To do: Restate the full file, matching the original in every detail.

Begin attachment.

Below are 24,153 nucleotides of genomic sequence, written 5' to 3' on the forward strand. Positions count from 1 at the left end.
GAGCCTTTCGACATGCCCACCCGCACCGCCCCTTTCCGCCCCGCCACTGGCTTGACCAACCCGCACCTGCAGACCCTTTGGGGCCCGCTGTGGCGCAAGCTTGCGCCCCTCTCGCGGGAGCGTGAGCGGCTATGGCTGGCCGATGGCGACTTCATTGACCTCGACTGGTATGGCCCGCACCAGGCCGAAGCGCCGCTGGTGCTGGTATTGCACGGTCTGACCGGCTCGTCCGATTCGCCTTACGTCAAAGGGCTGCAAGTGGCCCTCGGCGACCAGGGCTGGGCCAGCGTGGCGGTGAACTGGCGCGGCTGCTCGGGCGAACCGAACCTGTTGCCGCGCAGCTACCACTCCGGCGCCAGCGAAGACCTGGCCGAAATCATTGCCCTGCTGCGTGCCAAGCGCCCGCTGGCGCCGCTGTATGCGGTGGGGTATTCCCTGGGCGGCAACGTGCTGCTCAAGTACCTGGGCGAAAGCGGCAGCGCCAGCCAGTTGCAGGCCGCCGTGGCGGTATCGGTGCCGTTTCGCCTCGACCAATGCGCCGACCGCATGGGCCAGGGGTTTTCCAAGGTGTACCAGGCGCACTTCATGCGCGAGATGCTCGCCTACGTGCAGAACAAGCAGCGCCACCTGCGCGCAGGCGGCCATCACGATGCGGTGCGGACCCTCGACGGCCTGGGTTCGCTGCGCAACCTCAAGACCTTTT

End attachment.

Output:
Below are 24,153 nucleotides of genomic sequence, written 5' to 3' on the forward strand. Positions count from 1 at the left end.
GAGCCTTTCGACATGCCCACCCGCACCGCCCCTTTCCGCCCCGCCACTGGCTTGACCAACCCGCACCTGCAGACCCTTTGGGGCCCGCTGTGGCGCAAGCTTGCGCCCCTCTCGCGGGAGCGTGAGCGGCTATGGCTGGCCGATGGCGACTTCATTGACCTCGACTGGTATGGCCCGCACCAGGCCGAAGCGCCGCTGGTGCTGGTATTGCACGGTCTGACCGGCTCGTCCGATTCGCCTTACGTCAAAGGGCTGCAAGTGGCCCTCGGCGACCAGGGCTGGGCCAGCGTGGCGGTGAACTGGCGCGGCTGCTCGGGCGAACCGAACCTGTTGCCGCGCAGCTACCACTCCGGCGCCAGCGAAGACCTGGCCGAAATCATTGCCCTGCTGCGTGCCAAGCGCCCGCTGGCGCCGCTGTATGCGGTGGGGTATTCCCTGGGCGGCAACGTGCTGCTCAAGTACCTGGGCGAAAGCGGCAGCGCCAGCCAGTTGCAGGCCGCCGTGGCGGTATCGGTGCCGTTTCGCCTCGACCAATGCGCCGACCGCATGGGCCAGGGGTTTTCCAAGGTGTACCAGGCGCACTTCATGCGCGAGATGCTCGCCTACGTGCAGAACAAGCAGCGCCACCTGCGCGCAGGCGGCCATCACGATGCGGTGCGGACCCTCGACGGCCTGGGTTCGCTGCGCAACCTCAAGACCTTTT